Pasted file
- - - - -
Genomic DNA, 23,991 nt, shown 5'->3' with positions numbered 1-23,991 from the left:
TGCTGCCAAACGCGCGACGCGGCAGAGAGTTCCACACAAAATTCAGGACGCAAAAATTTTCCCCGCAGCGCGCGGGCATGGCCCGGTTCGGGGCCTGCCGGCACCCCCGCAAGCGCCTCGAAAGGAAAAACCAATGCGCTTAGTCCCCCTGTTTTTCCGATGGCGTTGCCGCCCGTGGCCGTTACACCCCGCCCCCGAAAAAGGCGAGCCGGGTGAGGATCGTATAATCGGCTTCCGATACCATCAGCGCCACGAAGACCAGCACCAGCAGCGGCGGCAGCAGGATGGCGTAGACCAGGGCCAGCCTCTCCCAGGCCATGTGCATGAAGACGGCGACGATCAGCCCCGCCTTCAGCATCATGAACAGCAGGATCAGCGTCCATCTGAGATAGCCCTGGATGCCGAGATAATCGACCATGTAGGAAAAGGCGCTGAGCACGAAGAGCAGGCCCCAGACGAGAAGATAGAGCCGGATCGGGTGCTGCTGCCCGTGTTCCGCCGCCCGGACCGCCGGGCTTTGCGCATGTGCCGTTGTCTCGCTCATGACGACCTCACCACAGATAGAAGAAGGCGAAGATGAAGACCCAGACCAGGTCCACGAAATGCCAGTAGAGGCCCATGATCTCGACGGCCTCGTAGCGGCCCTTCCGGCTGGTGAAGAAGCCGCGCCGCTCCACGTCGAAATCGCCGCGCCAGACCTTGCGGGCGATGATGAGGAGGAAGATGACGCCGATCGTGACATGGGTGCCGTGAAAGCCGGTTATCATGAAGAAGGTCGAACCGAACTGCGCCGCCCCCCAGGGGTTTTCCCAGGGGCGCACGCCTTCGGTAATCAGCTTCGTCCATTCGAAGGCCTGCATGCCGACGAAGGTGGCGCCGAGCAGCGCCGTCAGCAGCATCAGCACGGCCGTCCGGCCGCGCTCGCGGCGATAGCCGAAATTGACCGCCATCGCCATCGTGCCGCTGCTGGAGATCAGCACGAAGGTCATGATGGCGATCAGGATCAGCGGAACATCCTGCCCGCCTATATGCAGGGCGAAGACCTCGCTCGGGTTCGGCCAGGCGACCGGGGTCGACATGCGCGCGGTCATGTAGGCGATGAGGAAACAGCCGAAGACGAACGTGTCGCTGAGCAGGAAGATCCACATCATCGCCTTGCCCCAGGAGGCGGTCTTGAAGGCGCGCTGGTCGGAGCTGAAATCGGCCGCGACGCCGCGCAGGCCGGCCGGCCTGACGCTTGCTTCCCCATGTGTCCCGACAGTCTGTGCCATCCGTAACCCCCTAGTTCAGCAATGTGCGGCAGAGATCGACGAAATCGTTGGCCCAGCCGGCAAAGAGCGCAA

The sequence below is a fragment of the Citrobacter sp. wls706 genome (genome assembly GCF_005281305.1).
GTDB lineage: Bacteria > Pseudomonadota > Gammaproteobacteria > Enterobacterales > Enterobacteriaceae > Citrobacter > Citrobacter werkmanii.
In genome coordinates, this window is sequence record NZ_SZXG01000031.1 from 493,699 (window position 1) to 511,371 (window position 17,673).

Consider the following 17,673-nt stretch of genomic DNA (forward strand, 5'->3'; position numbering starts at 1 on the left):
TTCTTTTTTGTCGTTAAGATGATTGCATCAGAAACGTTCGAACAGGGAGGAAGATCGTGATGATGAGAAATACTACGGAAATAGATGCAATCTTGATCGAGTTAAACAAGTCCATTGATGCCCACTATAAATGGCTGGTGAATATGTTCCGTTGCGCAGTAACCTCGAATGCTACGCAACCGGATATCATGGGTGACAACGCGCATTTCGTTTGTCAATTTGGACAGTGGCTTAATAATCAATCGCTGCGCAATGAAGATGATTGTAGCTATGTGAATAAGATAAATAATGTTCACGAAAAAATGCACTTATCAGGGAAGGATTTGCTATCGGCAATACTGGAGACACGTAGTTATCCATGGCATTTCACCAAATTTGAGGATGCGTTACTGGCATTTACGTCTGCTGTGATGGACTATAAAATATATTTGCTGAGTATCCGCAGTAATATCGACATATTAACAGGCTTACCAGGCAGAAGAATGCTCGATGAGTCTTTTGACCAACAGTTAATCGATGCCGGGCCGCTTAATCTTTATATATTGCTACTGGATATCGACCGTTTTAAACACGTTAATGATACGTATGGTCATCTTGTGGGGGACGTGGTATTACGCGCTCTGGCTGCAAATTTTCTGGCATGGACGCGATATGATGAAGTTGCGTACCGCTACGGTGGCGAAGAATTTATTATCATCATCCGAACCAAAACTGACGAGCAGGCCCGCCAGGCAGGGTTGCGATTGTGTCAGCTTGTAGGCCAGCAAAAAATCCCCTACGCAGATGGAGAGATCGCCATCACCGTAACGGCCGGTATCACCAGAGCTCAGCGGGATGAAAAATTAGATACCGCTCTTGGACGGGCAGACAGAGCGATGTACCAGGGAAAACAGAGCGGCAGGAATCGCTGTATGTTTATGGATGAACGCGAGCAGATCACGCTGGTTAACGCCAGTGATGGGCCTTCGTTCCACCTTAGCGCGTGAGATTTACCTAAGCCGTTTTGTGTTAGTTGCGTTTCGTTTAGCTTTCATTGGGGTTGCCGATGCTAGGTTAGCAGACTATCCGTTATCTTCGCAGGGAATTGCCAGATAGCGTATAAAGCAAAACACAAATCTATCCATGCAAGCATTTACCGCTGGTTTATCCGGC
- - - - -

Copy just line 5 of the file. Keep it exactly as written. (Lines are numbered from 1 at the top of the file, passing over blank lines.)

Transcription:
In genome coordinates, this window is sequence record NZ_SZXG01000031.1 from 493,699 (window position 1) to 511,371 (window position 17,673).